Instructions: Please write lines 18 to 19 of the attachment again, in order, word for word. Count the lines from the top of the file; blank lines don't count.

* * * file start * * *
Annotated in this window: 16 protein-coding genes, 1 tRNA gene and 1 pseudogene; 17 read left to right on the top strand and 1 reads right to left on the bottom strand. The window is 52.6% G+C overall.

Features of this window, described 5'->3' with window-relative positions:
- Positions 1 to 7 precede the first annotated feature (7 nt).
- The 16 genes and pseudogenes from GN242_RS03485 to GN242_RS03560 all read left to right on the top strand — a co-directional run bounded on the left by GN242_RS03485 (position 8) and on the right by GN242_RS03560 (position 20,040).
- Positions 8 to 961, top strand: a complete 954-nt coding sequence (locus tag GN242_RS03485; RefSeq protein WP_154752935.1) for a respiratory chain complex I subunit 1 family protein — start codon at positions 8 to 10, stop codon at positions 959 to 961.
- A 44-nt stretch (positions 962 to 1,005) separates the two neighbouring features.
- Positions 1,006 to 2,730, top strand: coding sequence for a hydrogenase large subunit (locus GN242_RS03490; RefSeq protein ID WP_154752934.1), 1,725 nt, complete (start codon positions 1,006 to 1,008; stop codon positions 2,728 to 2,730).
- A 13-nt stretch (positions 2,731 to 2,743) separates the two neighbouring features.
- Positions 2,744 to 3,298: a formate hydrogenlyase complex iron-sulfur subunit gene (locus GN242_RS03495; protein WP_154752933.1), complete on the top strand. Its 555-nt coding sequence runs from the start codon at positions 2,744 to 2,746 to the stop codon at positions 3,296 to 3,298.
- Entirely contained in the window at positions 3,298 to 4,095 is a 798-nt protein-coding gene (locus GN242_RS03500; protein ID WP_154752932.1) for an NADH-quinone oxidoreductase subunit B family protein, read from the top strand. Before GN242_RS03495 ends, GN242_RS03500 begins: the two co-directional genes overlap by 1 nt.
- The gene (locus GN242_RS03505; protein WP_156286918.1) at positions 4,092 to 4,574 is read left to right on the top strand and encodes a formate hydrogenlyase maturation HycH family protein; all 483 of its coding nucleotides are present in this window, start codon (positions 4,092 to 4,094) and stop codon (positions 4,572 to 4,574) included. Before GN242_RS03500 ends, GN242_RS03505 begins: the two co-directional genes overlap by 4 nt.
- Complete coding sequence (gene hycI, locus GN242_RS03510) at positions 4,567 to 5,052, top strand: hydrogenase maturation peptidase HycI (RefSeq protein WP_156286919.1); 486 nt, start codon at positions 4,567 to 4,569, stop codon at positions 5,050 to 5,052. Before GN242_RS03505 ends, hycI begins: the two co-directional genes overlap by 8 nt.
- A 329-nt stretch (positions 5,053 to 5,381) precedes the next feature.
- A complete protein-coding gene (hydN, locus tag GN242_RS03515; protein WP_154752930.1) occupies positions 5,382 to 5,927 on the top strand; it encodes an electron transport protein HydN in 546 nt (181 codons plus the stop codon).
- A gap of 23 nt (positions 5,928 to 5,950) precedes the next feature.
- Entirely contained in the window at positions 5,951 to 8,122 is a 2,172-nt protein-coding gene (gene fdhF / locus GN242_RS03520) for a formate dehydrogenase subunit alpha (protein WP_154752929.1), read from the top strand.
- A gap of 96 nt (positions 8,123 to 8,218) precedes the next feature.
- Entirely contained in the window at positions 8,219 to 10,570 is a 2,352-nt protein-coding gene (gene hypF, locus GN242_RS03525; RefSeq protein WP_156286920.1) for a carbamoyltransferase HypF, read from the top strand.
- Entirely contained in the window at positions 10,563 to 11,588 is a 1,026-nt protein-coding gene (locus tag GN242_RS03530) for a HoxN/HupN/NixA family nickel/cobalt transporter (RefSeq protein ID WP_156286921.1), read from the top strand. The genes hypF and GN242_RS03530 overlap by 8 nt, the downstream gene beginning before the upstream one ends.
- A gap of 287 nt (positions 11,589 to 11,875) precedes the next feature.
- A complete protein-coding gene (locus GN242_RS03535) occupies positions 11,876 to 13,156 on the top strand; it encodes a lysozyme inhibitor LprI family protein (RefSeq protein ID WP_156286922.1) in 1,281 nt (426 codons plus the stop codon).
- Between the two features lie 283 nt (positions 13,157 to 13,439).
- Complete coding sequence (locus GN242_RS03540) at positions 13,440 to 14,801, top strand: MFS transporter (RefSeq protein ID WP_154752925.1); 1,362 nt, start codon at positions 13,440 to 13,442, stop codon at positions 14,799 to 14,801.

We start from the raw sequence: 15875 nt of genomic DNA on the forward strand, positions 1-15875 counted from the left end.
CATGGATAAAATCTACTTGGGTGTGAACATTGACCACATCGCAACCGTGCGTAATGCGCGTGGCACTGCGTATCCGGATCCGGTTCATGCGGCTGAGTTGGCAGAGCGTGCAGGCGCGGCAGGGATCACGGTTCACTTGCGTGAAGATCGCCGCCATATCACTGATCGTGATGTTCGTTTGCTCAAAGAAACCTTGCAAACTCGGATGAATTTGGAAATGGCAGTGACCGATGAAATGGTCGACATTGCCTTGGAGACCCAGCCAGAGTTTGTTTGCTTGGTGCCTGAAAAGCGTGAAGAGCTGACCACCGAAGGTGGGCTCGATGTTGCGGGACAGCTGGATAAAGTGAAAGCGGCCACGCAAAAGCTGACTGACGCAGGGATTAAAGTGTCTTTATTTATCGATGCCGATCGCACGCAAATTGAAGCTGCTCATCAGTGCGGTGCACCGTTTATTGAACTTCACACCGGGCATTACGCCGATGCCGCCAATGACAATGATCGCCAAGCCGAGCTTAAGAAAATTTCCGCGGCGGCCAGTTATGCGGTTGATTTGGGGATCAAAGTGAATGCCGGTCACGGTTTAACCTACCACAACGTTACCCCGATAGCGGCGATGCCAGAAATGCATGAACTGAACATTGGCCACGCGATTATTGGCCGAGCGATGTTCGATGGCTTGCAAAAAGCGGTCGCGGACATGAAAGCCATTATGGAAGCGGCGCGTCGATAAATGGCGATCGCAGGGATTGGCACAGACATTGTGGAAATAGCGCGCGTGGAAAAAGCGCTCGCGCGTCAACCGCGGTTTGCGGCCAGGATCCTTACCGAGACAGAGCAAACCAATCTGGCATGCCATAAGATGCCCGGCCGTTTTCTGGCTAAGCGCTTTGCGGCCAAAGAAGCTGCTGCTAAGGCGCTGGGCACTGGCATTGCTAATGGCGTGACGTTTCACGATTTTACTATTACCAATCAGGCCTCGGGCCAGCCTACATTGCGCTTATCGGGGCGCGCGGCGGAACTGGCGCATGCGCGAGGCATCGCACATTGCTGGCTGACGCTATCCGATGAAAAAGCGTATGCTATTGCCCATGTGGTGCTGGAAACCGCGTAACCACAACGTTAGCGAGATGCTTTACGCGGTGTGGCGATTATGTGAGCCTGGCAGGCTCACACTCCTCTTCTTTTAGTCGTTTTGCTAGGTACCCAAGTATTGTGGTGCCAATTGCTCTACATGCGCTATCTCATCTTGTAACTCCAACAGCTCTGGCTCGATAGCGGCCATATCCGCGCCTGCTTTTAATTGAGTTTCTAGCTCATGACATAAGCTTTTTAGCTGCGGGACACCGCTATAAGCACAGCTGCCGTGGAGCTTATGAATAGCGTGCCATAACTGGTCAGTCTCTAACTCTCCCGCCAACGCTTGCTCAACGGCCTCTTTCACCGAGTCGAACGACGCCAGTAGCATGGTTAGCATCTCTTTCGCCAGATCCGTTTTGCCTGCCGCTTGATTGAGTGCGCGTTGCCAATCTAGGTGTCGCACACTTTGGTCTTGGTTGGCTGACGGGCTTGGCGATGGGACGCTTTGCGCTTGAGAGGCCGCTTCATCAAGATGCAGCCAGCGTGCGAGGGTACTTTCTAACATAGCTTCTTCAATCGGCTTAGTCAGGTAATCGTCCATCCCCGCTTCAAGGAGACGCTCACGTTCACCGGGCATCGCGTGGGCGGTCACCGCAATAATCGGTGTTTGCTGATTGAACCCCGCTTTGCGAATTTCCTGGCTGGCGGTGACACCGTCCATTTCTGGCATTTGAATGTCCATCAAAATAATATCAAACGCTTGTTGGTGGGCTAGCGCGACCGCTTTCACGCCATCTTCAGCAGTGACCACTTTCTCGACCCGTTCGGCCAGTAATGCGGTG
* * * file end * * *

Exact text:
- Entirely contained in the window at positions 8,219 to 10,570 is a 2,352-nt protein-coding gene (gene hypF, locus GN242_RS03525; RefSeq protein WP_156286920.1) for a carbamoyltransferase HypF, read from the top strand.
- Entirely contained in the window at positions 10,563 to 11,588 is a 1,026-nt protein-coding gene (locus tag GN242_RS03530) for a HoxN/HupN/NixA family nickel/cobalt transporter (RefSeq protein ID WP_156286921.1), read from the top strand. The genes hypF and GN242_RS03530 overlap by 8 nt, the downstream gene beginning before the upstream one ends.